and during allergic reactions

(thus these responses can be normal adjustments or in response to irritants).

18

Smooth muscle relaxation yields what?

Smooth muscle relaxation yields bronchodialation.

19

bronchodialation occurs when?

bronchodialation occurs during the sympathetic response.

20

What are the last bronchioles without alveoli?

Terminal bronchioles are the last bronchioles without alveoli.

21

What is the name of bronchioles with alveoli budding from them?

Respiratory bronchioles are bronchioles with alveoli budding from them.

22

Bronchioles mark the beginning of what?

and they give rise to what?

Bronchioles mark the beginning of the respiratoy zone

and they give rise to alveolar ducts.

23

Alveolar ducts definition:

Alveolar ducts are tubes made of side-by-side alveoli.

24

Alveolar ducts terminate in what?

Alveolar ducts terminate in alveolar sacs.

25

Alveolar sacs are what?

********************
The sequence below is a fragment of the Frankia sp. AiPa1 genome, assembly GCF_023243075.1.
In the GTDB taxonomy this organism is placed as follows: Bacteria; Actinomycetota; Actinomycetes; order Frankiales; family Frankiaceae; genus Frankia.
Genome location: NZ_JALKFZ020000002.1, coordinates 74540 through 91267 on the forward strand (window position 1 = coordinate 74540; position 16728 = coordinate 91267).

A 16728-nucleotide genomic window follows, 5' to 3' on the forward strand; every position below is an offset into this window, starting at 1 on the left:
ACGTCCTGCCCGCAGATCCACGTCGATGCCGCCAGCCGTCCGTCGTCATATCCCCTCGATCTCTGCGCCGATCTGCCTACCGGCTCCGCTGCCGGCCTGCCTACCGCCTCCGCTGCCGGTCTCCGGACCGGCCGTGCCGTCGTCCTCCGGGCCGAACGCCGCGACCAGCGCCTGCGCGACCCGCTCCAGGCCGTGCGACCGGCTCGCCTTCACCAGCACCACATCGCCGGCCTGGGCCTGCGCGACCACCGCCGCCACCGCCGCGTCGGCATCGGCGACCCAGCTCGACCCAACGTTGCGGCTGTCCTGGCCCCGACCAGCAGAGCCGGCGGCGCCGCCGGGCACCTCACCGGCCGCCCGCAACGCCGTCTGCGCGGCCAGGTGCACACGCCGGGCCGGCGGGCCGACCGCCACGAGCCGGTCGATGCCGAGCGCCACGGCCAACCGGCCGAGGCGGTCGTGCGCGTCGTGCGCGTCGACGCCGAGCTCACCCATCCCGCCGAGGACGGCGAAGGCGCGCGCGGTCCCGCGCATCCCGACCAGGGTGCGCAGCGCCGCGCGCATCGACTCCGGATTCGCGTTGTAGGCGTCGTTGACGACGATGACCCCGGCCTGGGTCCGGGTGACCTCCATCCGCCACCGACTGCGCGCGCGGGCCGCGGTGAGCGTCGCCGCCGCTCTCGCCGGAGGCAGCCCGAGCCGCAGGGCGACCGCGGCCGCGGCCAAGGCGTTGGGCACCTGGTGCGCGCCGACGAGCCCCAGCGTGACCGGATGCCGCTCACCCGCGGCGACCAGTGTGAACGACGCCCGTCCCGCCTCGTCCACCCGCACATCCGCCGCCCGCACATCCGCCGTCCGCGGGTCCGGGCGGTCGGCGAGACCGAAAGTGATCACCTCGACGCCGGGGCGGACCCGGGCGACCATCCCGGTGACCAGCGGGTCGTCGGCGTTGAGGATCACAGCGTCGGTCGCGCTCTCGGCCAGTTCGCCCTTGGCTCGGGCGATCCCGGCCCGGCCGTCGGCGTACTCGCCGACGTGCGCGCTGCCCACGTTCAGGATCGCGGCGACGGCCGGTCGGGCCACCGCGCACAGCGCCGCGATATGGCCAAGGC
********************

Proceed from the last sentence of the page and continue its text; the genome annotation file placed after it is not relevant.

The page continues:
Alveolar sacs are dead-end clusters of alveoli.

There are about 300 million alveoli in the lungs.

26

Alveolar walls are made of what?

Known as what?

Alveolar walls are made of simple squamous epithelial cells

known as type 1 alveolar cells.

27

"Cobwebbing" the external surface of the alveoli are what?

"Cobwebbing" the external surface of the alveoli are pulmonary capillaries.

28

O2 and CO2 are exchanged through both sets of simple squamous epithelia (alveolar and capillary) as well as the basement membrane between the 2. This structure is collectively known as what?

This structure is collectively known as the respiratory membrane.

29

The thinness of the respiratory membrane facilitates what?

The thinness of the respiratory membrane facilitates gas diffusion i.e. O2 and CO2.

30

Interspersed among the type 1 alveolar cells are what?

Interspersed among the type 1 alveolar cells are type 2 alveolar cells.

31

Type 2 alveolar cells function primarily in what?

Type 2 alveolar cells function primarily in the production of surfactant.

32

What is surfactant?

Surfactant is a chemical that helps prevent alveolar collapse.

33

Alveolar macrophages (dust cells) definition:

Alveolar macrophages (dust cells) patrol the surface of the alveoli for debris or pathogens.

34

Alveoli are also covered by a network of what?

Alveoli are also covered by a network of elastic fibers giving lung tissue elasticity.